He wrote in 1975 “With full loads the muzzle blast and recoil of the 4″ Model 29, while not as fierce as sometimes described, brought me to the conclusion that the .44 Magnum was not the optimum choice as a law-enforcement gun. While it is certainly true that one well-placed shot from it will anchor any man, there are other considerations …For law-enforcement use I returned a favored 1950 Target .44 Special with 4″ barrel to my holster. After reflecting on my experiences with the .44 Magnum, I even loaded the .44 Special down to a manageable 250-grain 900 fps rate that gave me good DA control and retained more than adequate stopping power.” It would not be long until Skeeter would begin a campaign to resurrect the .44 Special.

If there weren’t any .44 Specials to be had from Colt and Smith & Wesson then the only solution was make your own —exactly what Skeeter did. Starting with a Ruger .357 Blackhawk, the 3-screw Old Model as it is now referred to and which is the same size as the Colt Single Action, and a Smith & Wesson Model 28 Highway Patrolman .357 Magnum, Skeeter set about to have both converted to .44 Special.

Those conversions were grand, but Skeeter did not stop there. He began lobbying both Colt and S&W to return the .44 Special. When 3rd generation Colt .44 Specials arrived, Skeeter announced “Victory At Last” in an article.

Four years later Smith & Wesson heeded Skeeter and came out with the Model 24-3 .44 Special in both 4″ and 61⁄2″ lengths, followed with the Model 624 in the stainless steel. Special runs were offered in both blue and stainless with 3″ barrels. All long gone now. Since then, Smith & Wesson has offered two 5-shot L-frame .44 Specials, the Model 396Ti and 696, however these are gone, too. Clint Smith carried on Skeeter’s campaign and in 2004 Smith & Wesson listened and introduced the Thunder Ranch Special, a 4″ fixed-sight N-frame reminiscent of the 4″ 1926 and .44 Military Models. It is now available in a nickel-plated version.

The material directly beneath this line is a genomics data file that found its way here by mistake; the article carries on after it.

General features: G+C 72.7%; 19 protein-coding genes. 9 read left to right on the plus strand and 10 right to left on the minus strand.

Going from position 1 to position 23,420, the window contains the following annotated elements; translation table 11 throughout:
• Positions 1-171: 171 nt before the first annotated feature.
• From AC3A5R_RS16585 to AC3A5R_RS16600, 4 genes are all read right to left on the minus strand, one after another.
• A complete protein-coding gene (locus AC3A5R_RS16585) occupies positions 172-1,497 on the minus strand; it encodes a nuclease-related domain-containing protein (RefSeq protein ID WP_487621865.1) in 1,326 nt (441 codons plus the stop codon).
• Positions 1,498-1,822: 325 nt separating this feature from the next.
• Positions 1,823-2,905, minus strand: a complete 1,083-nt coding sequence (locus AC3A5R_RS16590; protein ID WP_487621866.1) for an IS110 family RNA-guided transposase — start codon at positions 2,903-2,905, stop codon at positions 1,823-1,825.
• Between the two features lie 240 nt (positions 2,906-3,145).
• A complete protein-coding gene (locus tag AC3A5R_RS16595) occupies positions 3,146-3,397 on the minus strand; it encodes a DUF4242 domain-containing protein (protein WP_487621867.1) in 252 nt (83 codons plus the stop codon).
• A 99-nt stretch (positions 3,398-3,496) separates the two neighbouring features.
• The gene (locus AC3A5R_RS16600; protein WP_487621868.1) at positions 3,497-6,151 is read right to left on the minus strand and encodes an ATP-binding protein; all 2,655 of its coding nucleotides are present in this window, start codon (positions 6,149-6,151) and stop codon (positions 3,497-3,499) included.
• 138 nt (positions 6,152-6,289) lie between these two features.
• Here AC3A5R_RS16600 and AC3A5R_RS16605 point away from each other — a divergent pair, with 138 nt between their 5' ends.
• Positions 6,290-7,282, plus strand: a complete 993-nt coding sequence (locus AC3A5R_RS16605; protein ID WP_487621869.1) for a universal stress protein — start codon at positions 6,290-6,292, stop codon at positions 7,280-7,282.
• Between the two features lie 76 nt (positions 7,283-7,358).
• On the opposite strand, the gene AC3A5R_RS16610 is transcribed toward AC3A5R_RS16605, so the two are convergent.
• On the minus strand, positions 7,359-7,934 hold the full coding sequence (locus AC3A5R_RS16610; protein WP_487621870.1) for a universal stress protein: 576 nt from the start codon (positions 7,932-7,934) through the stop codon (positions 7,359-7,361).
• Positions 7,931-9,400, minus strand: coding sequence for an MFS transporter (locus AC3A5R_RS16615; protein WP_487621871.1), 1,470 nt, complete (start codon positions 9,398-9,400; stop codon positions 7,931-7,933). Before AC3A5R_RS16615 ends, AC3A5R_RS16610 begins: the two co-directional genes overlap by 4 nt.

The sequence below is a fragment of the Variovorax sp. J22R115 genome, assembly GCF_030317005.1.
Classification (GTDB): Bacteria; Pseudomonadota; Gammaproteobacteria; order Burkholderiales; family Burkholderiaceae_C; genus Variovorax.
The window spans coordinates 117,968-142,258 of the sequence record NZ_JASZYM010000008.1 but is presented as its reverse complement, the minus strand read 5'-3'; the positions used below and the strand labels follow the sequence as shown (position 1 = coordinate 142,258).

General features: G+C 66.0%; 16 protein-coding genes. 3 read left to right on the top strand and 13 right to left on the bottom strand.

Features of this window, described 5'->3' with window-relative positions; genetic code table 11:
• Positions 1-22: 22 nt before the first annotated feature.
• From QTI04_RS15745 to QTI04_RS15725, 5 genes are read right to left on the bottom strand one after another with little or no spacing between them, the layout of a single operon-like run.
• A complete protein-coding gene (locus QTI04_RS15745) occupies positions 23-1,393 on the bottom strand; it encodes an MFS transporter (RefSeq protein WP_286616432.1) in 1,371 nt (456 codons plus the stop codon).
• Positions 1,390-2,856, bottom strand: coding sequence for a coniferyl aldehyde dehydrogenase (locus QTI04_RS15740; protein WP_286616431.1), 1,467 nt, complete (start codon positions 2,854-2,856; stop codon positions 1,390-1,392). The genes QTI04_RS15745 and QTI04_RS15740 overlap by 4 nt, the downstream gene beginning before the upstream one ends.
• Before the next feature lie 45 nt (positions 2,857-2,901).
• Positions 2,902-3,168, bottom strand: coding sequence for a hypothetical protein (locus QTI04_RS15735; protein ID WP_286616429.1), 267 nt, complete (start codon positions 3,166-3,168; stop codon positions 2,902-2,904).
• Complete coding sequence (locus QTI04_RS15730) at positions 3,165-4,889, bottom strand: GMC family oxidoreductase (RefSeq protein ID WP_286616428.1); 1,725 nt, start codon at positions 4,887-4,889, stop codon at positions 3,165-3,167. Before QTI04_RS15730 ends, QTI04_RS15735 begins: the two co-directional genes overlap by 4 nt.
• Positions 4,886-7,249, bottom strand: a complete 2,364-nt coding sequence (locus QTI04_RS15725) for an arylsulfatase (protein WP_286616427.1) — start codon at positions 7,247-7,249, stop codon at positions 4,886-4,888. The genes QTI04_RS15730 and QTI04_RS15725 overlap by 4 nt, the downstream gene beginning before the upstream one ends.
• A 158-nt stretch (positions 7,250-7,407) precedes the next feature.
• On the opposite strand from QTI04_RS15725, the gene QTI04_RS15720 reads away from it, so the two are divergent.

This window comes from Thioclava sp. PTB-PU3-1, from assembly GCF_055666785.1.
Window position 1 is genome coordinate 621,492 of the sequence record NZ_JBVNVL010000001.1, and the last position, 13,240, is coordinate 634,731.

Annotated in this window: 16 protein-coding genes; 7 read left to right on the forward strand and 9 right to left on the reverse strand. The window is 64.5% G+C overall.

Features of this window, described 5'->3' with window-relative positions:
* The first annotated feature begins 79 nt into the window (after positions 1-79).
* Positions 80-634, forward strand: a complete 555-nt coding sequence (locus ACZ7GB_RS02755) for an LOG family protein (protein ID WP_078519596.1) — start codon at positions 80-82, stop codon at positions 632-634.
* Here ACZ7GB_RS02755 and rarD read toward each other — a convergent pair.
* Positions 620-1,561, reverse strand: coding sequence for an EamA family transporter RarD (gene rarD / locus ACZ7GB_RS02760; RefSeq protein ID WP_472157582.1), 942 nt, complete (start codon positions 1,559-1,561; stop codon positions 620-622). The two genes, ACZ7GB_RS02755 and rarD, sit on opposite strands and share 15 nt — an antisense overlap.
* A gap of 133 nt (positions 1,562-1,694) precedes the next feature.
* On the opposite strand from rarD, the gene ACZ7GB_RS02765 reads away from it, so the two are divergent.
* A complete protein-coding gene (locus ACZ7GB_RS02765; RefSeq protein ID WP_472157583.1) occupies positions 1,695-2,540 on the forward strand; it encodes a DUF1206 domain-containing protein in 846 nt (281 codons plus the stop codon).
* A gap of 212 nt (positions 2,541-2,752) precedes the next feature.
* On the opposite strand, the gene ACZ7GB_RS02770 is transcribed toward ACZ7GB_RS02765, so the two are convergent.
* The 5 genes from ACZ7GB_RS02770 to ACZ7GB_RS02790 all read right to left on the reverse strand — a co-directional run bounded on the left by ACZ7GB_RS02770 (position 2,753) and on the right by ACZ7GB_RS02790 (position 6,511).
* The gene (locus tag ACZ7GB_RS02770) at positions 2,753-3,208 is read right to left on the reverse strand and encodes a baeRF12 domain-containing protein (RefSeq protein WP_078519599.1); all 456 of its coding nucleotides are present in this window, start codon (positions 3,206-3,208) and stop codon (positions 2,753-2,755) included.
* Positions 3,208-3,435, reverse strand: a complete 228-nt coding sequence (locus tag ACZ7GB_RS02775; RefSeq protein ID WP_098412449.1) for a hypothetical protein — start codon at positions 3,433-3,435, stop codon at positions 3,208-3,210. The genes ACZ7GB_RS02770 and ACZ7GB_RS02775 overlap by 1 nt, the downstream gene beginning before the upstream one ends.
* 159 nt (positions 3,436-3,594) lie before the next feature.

The first .44 Special was S&W’s .44 Hand Ejector (above) First Model better known as the Triple-Lock.
The third locking feature between crane and frame (below) gave the Triple-Lock its name.

Today’s .44 Specials

A pocket .44 Special arrived in the 1970s from Charter Arms as the 5-shot Bulldog first in blue, then stainless steel. This has often been the only factory-produced .44 Special available. Today’s .44 Special from Charter Arms is the Bulldog Pug with an enclosed ejector rod. They are handy for defensive purposes. Replica firearms from Italy are also offered in .44 Special, though hard to find. Cimarron offers both their Model P and 1873 Winchester levergun in .44 Special and both are excellent shooters.

USFA is producing all American-made Single Actions rivaling, perhaps even surpassing, the quality of the 1st Generation Colts. USFA offers both the fixed-sighted Single Action and also the original Flattop Target. These are beautifully made, beautifully finished, beautifully fitted and above all beautifully shooting .44 Specials.

From Freedom Arms comes the 5-shot Model 97 in .44 Special. This relatively small sixgun, slightly smaller than the Colt Single Action Army, is capable of handling the heaviest .44 Special loads and is one of the most accurate sixguns I have ever fired. A third single action of note is Gary Reeder’s rendition of Elmer Keith’s No. 5 SAA. This stainless steel revolver is offered as the No. 5 in .44 Special and the slightly larger No. 6 in .44 Magnum. It has fully adjustable sights and is available with many custom extras. Mine is a highly cherished and prized present from Diamond Dot.